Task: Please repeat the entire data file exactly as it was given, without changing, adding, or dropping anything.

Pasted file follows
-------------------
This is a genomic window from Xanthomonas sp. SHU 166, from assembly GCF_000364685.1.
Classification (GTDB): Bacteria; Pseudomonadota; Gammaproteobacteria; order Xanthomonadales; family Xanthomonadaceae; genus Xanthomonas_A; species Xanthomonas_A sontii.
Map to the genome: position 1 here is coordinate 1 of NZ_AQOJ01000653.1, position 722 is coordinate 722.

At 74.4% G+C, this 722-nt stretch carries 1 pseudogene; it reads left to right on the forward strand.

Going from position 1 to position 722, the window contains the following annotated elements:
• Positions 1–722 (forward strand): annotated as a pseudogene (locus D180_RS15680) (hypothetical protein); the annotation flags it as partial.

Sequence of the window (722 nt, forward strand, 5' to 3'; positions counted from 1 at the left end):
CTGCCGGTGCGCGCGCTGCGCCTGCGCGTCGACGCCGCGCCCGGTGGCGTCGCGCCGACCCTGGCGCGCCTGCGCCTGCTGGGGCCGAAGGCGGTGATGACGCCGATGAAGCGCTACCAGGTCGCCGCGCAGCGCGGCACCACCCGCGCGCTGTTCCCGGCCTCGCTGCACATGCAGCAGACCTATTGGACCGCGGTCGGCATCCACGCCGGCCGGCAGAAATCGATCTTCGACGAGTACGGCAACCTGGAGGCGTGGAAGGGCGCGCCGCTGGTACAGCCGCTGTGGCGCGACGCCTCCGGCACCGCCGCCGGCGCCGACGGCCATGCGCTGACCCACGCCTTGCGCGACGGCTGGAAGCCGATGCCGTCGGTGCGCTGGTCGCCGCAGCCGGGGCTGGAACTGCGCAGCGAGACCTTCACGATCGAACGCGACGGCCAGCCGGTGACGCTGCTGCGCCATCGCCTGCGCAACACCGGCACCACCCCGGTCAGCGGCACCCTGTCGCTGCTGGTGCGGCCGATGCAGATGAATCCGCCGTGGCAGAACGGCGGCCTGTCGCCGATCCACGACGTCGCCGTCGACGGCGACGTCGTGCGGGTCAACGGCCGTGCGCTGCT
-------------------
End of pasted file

This is a genomic window from Xanthomonas sp. SHU 166, from assembly GCF_000364685.1.
Classification (GTDB): Bacteria; Pseudomonadota; Gammaproteobacteria; order Xanthomonadales; family Xanthomonadaceae; genus Xanthomonas_A; species Xanthomonas_A sontii.
Map to the genome: position 1 here is coordinate 1 of NZ_AQOJ01000653.1, position 722 is coordinate 722.

At 74.4% G+C, this 722-nt stretch carries 1 pseudogene; it reads left to right on the forward strand.

Going from position 1 to position 722, the window contains the following annotated elements:
• Positions 1–722 (forward strand): annotated as a pseudogene (locus D180_RS15680) (hypothetical protein); the annotation flags it as partial.

Sequence of the window (722 nt, forward strand, 5' to 3'; positions counted from 1 at the left end):
CTGCCGGTGCGCGCGCTGCGCCTGCGCGTCGACGCCGCGCCCGGTGGCGTCGCGCCGACCCTGGCGCGCCTGCGCCTGCTGGGGCCGAAGGCGGTGATGACGCCGATGAAGCGCTACCAGGTCGCCGCGCAGCGCGGCACCACCCGCGCGCTGTTCCCGGCCTCGCTGCACATGCAGCAGACCTATTGGACCGCGGTCGGCATCCACGCCGGCCGGCAGAAATCGATCTTCGACGAGTACGGCAACCTGGAGGCGTGGAAGGGCGCGCCGCTGGTACAGCCGCTGTGGCGCGACGCCTCCGGCACCGCCGCCGGCGCCGACGGCCATGCGCTGACCCACGCCTTGCGCGACGGCTGGAAGCCGATGCCGTCGGTGCGCTGGTCGCCGCAGCCGGGGCTGGAACTGCGCAGCGAGACCTTCACGATCGAACGCGACGGCCAGCCGGTGACGCTGCTGCGCCATCGCCTGCGCAACACCGGCACCACCCCGGTCAGCGGCACCCTGTCGCTGCTGGTGCGGCCGATGCAGATGAATCCGCCGTGGCAGAACGGCGGCCTGTCGCCGATCCACGACGTCGCCGTCGACGGCGACGTCGTGCGGGTCAACGGCCGTGCGCTGCT